Madrid, September 23 (EFE).- The career of Rosalía, who turns 30 this Sunday, has been a journey of transgression from her first album more attached to classical singing, passing through the rupture of the canon with “Malamente” and the deconstruction of “Motomami” to revolutionize flamenco conventions and turn them into a pop element.

Perhaps his predilection for flamenco was his most surprising characteristic when, after collaborating on songs like “Antes de muerteme” with a C. Tangana still distant from “El madrileño”, he released “Los Ángeles” , his first album, in 2017, by the hand of a Raül Refree who had just worked with Silvia Pérez Cruz or Kiko Veneno.

Many then attributed to the producer the achievements of this disc of twelve sober songs, voice and guitar, around the theme of death. “She was the one who made it clear what album she wanted to do and investigated looking for those cantes,” they corrected of her record company at the time after seeing her become the word of mouth that filled the rooms in a few moments. hours.

“You sing like an old woman”, dropped Pepe Habichuela while the album made believe that a new disciple boarded the quejío, even if in the world there was also an important segment which did not stop seeing in she an intruder who didn’t really sing like a singer

Without guessing the turn of scenario that the Catalan was preparing, two years later, a song burst into the Spanish music scene: “Malamente” blew up any hypothesis about the artist. Flamenco reminiscences, the influence of commercial pop, a foray into the nascent world of trap and a groundbreaking music video have engraved her in the history of music.

The “boom” of “Malamente” would only be the aperitif. Under the pretext of a graduation project and inspired by the 13th century Occitan novel “Flamenca”, Rosalía combined the urban aesthetic of her adolescence listening to music in parking lots with her devotion to the cante jondo of the consecrated tablaos in “El Mal Querer”. (2018), a milestone that caught the attention of audiences around the world.

Songs like “Pienso en tu mirá”, “Say my name” or “Bagdad” told the story of an abusive relationship that earned him a platinum disc, two Latin Grammys and the Grammy for “Best Latin Rock Album , urban or alternative”. after advertising on Times Square billboards.

However, other critics have accused her of “cultural appropriation” for taking on features of Andalusian culture and, in particular, Gypsy slang and symbology.

“It’s not that I’m being attacked specifically, but rather the situation of people who are lucky enough, like me, to study music, the music that I wanted,” Rosalía said in an interview in which she defended herself from criticism and in which he also referred to her desire to publish “a song in which we move, in which we dance”.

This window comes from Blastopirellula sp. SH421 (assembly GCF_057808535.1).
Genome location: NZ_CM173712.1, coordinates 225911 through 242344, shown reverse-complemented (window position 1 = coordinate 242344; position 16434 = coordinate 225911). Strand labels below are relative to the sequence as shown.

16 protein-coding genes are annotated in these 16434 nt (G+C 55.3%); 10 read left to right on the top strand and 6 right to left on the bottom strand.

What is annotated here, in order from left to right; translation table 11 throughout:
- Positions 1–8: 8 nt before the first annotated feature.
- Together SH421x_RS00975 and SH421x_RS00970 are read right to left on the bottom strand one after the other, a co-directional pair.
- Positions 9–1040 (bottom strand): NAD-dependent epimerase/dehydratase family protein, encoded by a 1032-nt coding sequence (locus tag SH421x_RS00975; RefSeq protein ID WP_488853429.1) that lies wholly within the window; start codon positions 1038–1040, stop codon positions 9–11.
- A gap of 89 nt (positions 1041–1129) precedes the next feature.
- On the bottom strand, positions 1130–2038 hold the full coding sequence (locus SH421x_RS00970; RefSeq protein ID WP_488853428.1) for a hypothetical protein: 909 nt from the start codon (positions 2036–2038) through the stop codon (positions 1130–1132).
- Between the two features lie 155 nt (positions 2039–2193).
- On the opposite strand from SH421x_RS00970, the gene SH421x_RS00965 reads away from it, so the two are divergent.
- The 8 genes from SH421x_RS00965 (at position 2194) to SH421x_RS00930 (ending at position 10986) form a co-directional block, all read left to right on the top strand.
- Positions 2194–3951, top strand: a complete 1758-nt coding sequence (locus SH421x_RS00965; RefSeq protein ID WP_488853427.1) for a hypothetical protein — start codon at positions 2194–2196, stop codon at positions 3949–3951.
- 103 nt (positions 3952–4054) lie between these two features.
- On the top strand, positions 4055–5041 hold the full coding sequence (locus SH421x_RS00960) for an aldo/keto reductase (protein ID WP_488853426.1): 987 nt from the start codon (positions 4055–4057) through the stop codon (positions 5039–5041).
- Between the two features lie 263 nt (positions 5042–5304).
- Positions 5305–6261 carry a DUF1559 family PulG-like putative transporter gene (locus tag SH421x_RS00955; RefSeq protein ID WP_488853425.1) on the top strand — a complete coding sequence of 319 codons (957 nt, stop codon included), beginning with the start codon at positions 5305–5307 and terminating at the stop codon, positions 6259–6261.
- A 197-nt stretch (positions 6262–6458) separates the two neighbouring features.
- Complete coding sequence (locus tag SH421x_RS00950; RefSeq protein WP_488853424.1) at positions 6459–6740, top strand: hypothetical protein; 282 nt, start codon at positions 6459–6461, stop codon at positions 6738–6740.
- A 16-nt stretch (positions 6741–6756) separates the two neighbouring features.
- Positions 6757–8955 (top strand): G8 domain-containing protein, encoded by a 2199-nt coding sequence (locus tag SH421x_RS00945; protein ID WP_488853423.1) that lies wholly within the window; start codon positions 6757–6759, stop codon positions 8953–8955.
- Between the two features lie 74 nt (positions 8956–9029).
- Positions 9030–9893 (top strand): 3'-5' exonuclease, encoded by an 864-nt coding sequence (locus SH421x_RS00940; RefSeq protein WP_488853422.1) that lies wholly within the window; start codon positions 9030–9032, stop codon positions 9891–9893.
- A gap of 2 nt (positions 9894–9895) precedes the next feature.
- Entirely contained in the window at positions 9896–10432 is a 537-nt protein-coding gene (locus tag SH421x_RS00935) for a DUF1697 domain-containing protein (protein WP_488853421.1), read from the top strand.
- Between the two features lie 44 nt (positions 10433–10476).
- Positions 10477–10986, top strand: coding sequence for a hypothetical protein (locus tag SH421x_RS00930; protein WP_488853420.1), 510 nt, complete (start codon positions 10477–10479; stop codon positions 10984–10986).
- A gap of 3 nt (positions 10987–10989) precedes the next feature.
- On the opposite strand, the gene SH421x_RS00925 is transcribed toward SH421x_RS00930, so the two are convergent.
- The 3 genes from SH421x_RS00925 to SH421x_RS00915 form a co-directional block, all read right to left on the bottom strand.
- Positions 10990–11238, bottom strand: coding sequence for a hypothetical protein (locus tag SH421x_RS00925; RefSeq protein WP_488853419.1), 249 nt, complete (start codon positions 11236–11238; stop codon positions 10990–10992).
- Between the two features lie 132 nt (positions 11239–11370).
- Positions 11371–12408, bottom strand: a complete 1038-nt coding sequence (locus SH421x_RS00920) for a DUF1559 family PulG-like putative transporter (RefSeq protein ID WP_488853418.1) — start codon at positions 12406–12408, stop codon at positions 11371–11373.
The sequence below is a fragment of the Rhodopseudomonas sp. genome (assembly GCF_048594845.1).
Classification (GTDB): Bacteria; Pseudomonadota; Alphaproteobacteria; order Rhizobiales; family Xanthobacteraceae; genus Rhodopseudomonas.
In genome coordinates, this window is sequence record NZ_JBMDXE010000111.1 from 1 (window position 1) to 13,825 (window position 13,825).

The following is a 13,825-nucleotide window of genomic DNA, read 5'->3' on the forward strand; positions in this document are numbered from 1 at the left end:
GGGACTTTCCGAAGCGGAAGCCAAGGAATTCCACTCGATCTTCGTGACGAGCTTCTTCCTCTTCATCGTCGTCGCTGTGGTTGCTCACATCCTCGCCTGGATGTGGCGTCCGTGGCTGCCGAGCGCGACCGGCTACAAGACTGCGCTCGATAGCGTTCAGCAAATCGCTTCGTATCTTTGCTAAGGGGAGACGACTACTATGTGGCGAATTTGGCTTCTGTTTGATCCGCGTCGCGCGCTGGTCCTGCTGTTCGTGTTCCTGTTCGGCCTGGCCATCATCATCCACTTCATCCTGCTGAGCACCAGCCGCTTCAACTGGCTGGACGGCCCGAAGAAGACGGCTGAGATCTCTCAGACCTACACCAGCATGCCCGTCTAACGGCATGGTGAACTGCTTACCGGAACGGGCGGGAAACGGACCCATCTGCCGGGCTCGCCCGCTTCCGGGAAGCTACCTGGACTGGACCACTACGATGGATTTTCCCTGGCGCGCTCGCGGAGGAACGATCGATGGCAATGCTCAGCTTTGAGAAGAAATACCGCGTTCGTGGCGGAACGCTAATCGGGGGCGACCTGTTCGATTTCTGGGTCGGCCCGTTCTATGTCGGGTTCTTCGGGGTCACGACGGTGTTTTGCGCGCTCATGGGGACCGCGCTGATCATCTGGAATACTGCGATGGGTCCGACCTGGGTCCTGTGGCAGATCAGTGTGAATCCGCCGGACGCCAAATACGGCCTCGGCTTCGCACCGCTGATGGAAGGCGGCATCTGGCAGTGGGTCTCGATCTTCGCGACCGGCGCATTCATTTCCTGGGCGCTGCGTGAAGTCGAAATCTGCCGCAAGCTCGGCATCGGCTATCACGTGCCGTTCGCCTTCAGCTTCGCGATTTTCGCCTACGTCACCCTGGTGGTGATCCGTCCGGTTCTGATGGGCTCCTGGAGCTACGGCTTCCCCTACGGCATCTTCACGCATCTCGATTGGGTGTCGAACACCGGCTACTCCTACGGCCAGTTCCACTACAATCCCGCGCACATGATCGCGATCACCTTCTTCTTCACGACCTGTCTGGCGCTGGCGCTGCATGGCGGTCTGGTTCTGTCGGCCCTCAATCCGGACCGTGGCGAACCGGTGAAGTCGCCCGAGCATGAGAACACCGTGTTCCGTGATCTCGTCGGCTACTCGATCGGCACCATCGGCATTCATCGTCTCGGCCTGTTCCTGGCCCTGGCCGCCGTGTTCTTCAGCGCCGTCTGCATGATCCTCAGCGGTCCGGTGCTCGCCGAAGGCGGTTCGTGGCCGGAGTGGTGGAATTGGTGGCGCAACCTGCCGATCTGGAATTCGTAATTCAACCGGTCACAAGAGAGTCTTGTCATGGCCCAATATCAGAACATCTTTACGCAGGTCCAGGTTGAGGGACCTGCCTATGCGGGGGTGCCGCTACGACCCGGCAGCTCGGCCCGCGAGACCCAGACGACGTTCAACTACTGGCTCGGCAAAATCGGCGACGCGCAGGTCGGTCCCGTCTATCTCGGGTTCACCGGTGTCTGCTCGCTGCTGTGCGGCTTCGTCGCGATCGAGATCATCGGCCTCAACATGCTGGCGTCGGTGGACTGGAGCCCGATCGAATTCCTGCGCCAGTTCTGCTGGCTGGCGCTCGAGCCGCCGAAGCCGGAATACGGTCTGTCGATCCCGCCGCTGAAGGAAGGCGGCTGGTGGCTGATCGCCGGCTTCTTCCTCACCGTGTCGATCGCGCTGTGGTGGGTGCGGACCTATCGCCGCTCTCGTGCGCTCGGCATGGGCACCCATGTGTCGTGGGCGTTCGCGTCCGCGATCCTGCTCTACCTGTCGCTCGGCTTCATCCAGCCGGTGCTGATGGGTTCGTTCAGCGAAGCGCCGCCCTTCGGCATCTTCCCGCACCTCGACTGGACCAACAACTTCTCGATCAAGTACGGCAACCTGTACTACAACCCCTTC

The wish will come true in 2019 with the release of “Con Altura”, which, from the hand of J Balvin, will open the doors to clubs in Spain and Latin America and embark him on a torrent of releases, among which collaborations. with The Weeknd and Tokischa or the EP “Fucking Money Man” (2019), where two songs warned against the lights and shadows of fame and wealth.

Gradually, Rosalía began to tread more and more on the terrain of urban Latin and left many hits such as “Yo x Ti, Tú x Mi” with Ozuna or “Las noche de noche” with Bad Bunny, without ceasing to flirt. with experimental music in collaborations like “Barefoot in the park” with James Blake.

The silence of the singer broken by punctual singles foreshadowed the recording of an album which was long overdue. It will be necessary to wait until the end of 2021 for the singles “Hentai” and “La Fama” to announce that their sound abandons the flamenco influence that they showed in emblematic performances like the Goya 2019, where they covered the song by Los Chunguitos ” Me quedo tu”.

Although the singles showed notable differences between them and didn’t seem to fit the album concept, the release of “Motomami” in March this year surprised by deconstructing “El mal Querer” into a terrific catchy, resounding and urban album. , raw at times, tender at others, and able to reconcile all his influences, from Camarón de la Isla to Kanye West, passing through the salsa of Héctor Lavoe and the pop of Rihanna.

The emergence of this album, whose title has become synonymous with strength and empowerment, garnered the best international reviews, earned her 9 Latin Grammy nominations and embarked her on a “tour” that travels the world with success and which will culminate in December. in Paris with all the tickets sold.

“Despechá”, created in full tour, was his last “hit” with rhythms that flirt with mambo and which resonated in the parties this summer, reaffirming it once again as the source of a vast, influential work. and avant-garde with only 30 years and a lot of life ahead of us.

Salvador Leon/Javier Herrero

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